Volkswagen has decided to focus on battery electric cars. CEO Herbert Diess demanded a few weeks ago that the German automotive industry and politics join the Wolfsburgers. Now has BMW development chief Klaus Fröhlich commented on the thrust.
Behind the scenes, it was said that Volkswagen in the dispute over the future focus on alternative drives with a withdrawal from the Association of the Automotive Industry VDA threat. "Exchange is important," said Fröhlich in an interview with the world, but emphasized with a view to Volkswagen but also: "We do not support this Rumpelstilzchen approach."
While Volkswagen places the battery drive at the center of its future strategy, BMW continues to focus on a mix of classic burners, synthetic fuels and semi-electric and all-electric power units. "We have to set ourselves up technologically to be well prepared for the future," Fröhlich warned. The purchasing power of motorists and the infrastructure are different worldwide, which requires a flexible strategy.
Fröhlich pointed out that German carmakers did not necessarily have to pursue a common position. The demand of Volkswagen to tailor the state support of electric cars in Germany on their own offer, but one could not stand so. "If a company tries to steer the promotion – to the detriment of our economy – very unilaterally in its own direction, then we must contradict," said the BMW manager.
Volkswagen wants that in the future, especially small battery-powered electric cars are extensively promoted. Although Europe's largest automaker also plans E-models for larger segments, the focus is on conquering the mass market. To this end, various compact and small electric cars of various brands are planned at affordable prices. On the other hand, as a premium supplier BMW primarily offers large passenger cars.
"Support program for Asian manufacturers"
According to Fröhlich, Volkswagen's reorientation of e-car production in Germany would also be "a support program for Asian manufacturers of small electric cars". Corresponding vehicles could be produced there much cheaper compared to the high-wage location Germany. Electric cars German manufacturers, such as the small car BMW i3, would be disadvantaged.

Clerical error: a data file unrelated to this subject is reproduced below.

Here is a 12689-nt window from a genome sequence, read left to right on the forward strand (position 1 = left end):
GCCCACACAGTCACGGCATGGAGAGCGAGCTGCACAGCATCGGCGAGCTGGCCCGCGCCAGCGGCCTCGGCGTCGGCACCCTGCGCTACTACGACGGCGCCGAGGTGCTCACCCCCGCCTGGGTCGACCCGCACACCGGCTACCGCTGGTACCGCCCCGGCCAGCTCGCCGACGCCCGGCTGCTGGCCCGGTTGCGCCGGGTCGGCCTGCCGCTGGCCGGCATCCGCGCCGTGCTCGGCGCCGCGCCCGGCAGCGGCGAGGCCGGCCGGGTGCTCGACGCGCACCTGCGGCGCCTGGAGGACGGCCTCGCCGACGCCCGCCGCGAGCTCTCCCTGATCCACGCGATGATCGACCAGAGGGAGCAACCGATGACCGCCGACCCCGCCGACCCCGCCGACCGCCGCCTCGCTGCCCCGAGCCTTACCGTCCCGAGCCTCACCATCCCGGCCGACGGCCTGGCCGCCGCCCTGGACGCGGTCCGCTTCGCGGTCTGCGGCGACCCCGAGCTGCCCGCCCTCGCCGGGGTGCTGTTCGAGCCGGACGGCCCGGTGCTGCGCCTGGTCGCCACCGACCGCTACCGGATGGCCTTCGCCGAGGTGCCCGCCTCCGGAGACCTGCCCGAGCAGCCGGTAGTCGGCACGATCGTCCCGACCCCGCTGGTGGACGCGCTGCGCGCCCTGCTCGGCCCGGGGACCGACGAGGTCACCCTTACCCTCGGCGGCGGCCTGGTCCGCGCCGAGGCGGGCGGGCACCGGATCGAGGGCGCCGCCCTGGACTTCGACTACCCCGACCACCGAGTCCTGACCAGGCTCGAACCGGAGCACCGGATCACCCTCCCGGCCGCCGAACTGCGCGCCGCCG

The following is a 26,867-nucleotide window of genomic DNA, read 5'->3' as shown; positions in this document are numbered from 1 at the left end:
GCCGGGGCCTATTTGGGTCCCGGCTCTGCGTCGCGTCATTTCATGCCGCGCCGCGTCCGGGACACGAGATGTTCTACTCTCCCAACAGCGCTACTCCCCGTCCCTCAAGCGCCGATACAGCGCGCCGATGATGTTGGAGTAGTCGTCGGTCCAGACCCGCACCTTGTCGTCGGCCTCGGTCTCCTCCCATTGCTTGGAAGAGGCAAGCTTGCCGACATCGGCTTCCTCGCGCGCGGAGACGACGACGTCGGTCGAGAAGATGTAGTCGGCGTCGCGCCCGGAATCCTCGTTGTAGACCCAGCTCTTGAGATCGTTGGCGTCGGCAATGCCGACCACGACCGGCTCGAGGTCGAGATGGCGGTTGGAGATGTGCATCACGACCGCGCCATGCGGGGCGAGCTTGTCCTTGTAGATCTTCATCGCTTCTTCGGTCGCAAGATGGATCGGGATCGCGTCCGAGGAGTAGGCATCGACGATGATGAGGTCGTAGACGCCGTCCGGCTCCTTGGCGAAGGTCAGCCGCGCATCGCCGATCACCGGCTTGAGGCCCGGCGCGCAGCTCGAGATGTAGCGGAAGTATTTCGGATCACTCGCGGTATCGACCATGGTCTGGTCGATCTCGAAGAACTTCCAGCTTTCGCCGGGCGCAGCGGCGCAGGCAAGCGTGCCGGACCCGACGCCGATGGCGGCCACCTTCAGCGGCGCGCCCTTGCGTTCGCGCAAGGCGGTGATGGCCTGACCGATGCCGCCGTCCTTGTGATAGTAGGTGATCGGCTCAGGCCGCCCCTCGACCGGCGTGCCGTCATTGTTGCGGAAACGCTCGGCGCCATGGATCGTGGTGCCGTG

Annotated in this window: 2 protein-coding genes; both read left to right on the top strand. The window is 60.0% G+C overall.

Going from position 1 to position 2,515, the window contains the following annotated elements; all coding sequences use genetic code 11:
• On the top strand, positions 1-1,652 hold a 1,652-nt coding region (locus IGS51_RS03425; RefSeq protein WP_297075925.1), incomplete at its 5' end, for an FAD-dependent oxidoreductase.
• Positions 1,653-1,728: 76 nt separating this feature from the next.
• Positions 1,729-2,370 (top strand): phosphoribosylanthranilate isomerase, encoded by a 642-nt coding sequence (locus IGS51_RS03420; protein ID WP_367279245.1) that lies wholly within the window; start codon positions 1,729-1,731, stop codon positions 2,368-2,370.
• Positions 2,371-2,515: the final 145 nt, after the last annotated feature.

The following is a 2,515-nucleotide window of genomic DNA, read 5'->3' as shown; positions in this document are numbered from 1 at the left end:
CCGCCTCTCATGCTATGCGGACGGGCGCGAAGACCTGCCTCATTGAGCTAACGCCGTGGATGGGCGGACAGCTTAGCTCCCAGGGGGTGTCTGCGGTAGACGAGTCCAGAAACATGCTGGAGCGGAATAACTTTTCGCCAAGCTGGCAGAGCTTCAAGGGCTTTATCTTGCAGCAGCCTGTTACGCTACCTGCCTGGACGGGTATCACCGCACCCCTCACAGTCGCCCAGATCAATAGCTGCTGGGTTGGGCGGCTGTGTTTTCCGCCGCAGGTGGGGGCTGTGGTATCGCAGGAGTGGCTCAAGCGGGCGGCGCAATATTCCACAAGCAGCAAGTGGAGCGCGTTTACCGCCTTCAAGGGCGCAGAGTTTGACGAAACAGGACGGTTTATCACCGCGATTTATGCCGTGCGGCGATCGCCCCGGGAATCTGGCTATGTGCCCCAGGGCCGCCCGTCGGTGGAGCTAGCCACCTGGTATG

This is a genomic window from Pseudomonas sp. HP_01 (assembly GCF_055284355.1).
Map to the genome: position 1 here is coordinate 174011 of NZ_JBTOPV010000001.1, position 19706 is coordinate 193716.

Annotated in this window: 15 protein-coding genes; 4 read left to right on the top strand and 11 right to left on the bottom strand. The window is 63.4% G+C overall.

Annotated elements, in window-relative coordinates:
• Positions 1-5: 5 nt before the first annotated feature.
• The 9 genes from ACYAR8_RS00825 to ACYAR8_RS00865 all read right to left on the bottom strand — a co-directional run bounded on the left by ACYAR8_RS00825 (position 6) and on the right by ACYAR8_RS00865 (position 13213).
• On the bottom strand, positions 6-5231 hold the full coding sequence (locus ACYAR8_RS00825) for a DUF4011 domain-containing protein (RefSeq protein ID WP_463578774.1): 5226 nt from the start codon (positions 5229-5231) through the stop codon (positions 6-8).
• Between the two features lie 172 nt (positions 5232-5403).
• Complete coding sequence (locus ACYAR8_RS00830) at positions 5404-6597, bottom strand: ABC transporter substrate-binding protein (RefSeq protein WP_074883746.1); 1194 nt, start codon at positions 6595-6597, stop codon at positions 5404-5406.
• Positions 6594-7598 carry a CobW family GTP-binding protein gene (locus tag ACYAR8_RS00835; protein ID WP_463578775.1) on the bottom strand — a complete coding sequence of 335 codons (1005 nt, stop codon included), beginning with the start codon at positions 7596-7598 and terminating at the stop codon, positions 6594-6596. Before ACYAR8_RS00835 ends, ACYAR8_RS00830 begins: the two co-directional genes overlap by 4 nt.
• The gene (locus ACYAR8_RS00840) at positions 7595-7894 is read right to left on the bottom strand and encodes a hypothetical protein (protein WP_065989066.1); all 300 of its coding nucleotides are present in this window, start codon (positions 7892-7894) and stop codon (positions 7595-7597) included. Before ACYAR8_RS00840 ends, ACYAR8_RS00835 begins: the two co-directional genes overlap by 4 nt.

The fact that BMW attaches importance to technology openness in state support also has to do with the expected market development. Fröhlich believes: "Even in the long term, a battery vehicle will always cost more than just a conventional burner because of raw material prices." In certain regions of the world, an electric or hydrogen infrastructure is "not affordable at all".
The federal government must help to ensure that the local automotive industry meets the EU's CO2 emissions targets. Politicians also have the task of "promoting the technologies in an economy that will create jobs and prosperity in the medium and long term," said Fröhlich. An economy without working people and taxpayers is "not particularly sustainable or social".
Plug-in hybrid "no transition technology"
Considered by many to be an unnecessary interim solution plug-in hybrid cars with combustion engine, electric motor and compact battery defended Fröhlich in conversation with the world, The technique is "no transitional technology". New models from BMW could travel up to 80 kilometers to the more realistic WLTP standard purely electrically and thus locally emission-free. If necessary, with the same car even longer holiday trips are comfortably possible.
Plug-in hybrids combine "the best of both worlds", continues Fröhlich. He is convinced that the technology will prevail in the long term. BMW expects to sell plug-in hybrids "for at least another 20, 30 years". "And in some regions, they will be even more common than pure battery vehicles," predicted the development chief.